The government files contained directives to destroy the Panther’s Breakfast for Children Program and disrupt the distribution of the Black Panther Party newspaper,” In These Times reported.
The goals of COINTELPRO were to disrupt and “neutralize” organizations which the Bureau characterized as “Black Nationalist Hate Groups,” according to the “Supplementary Detailed Staff Reports on Intelligence Activities and The Rights of Americans.”
Targets of COINTELPRO’s plans to disrupt “militant Black nationalist organizations” included groups such as the Southern Christian Leadership Conference (SCLC), the Student Nonviolent Coordinating Committee (SNCC), the Revolutionary Action Movement (RAM), and the Nation of Islam (NOI).
This was expressly directed against such leaders as Martin Luther King, Jr., Stokley Carmichael, H. Rap Brown, Maxwell Stanford, and Elijah Muhammad. The BPP was not among the original “Black Nationalist” targets, according to Jeffrey Haas’s book “The Assassination of Fred Hampton.”
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In September 1968, FBI Director J. Edgar Hoover described the Panthers as “the greatest threat to the internal security of the country.”
Hoover saidthe Panthers were schooled in the Marxist-Leninist ideology and the teaching of Chinese Communist leader Mao Tse-tung.
“Its members have perpetrated numerous assaults on police officers and have engaged in violent confrontations with police throughout the country,” Hoover said. “Leaders and representatives of the Black Panther Party travel extensively all over the U.S. preaching their gospel of hate and violence not only to ghetto residents but to students in colleges, universities, and high schools is well,” he said, according to the Supplementary Detailed Staff Reports on Intelligence Activities and The Rights of Americans.
Hoover started to include the BPP in the FBI’s list of targets as the organization grew. He sent a memo ordering FBI field offices to submit “imaginative and hard-hitting counterintelligence measures aimed at crippling the BPP.”
The Blackstone Rangers were a heavily armed and powerful Chicago street gang. When the FBI learned that the gang’s leader, Jeff Fort, was resisting Black Panther overtures to enlist the support of the group, the FBI took the opportunity to create friction between the two groups.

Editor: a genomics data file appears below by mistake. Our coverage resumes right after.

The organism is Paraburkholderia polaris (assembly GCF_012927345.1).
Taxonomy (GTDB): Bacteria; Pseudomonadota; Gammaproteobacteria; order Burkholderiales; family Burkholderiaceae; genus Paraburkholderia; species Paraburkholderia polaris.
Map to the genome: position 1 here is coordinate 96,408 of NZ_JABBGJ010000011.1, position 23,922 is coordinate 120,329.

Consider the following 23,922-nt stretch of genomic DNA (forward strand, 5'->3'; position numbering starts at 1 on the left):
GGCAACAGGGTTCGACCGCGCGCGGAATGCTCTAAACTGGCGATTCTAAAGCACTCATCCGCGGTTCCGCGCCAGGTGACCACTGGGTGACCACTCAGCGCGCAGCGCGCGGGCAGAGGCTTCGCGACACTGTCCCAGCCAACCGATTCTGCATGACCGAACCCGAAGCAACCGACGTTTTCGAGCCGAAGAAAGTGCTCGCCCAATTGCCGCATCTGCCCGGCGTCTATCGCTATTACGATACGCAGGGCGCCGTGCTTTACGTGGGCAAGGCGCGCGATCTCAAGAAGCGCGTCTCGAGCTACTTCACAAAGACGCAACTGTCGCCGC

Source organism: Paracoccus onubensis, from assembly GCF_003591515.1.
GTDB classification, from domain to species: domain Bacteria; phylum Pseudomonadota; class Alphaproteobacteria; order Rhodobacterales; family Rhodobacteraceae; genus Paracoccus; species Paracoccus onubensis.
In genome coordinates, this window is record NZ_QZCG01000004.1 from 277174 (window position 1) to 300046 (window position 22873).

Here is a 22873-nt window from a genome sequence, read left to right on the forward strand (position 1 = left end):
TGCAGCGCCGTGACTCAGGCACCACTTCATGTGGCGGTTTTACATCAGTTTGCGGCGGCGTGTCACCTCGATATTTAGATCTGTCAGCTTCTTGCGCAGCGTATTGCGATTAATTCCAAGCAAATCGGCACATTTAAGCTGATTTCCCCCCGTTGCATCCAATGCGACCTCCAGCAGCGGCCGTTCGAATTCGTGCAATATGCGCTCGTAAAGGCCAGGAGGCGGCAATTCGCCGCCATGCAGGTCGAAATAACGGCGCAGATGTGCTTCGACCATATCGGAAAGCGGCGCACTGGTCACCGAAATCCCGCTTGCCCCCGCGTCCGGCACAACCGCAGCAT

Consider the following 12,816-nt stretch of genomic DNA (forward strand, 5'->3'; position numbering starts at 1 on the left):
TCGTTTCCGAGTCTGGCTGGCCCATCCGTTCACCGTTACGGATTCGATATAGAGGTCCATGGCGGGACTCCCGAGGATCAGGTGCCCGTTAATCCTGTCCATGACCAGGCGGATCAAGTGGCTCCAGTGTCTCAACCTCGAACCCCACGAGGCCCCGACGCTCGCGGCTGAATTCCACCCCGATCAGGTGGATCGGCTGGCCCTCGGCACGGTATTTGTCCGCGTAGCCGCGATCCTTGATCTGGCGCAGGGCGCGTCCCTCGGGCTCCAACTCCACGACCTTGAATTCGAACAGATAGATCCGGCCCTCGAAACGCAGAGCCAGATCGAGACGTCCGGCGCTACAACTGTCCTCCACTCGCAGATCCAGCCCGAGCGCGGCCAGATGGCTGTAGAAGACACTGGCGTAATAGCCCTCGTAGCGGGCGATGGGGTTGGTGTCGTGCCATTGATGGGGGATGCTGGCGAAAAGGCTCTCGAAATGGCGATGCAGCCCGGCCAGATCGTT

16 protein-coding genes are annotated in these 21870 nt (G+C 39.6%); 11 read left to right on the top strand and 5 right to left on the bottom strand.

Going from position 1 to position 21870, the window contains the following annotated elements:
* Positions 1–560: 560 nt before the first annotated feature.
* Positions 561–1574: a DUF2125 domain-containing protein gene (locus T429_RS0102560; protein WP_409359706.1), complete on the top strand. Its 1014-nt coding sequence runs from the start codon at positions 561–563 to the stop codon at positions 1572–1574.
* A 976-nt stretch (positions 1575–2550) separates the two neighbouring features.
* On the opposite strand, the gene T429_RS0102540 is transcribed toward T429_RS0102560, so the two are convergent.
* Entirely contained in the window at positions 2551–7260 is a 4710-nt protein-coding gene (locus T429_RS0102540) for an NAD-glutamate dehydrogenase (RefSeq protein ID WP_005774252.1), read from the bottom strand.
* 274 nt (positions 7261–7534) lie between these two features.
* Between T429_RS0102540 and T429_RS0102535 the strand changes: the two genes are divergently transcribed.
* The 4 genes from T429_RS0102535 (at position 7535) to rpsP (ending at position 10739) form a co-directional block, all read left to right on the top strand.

There had already been trouble between the two camps. On Dec. 18, 1968, Fort and other Blackstone Rangers were involved in a serious confrontation with members of the BPP. A Panther was shot by a Ranger. Later that day 30 Panthers went to the Blackstone Rangers’ headquarters.
Fort invited Hampton and the other Black Panther members to meet with him and the Ranger leadership. Fort then gave orders, via walkie-talkie and 100 Rangers armed with shotguns and machine guns barged into the meeting. Fort wanted to show Hampton the “power” of the Rangers. But there was something else Fort wanted.
Fort “talked about the two groups joining forces. Nothing was decided at the meeting, however, a decision was made to meet again…News of this meeting caught the attention of the FBI and they began sending letters to both groups creating animosity amongst the groups. So the union between the Black Panthers and the Black P Stone Rangers never happened,” Roots Radio reported.
The FBI’s Chicago office proposed sending an anonymous letter to Fort, telling him that two prominent leaders of the Chicago BPP had been making disparaging remarks about his “lack of commitment to Black people generally,” according to the “Supplementary Detailed Staff Reports on Intelligence Activities and The Rights of Americans.”
The FBI was successful in creating so much tension between the two organizations, that a union never happened.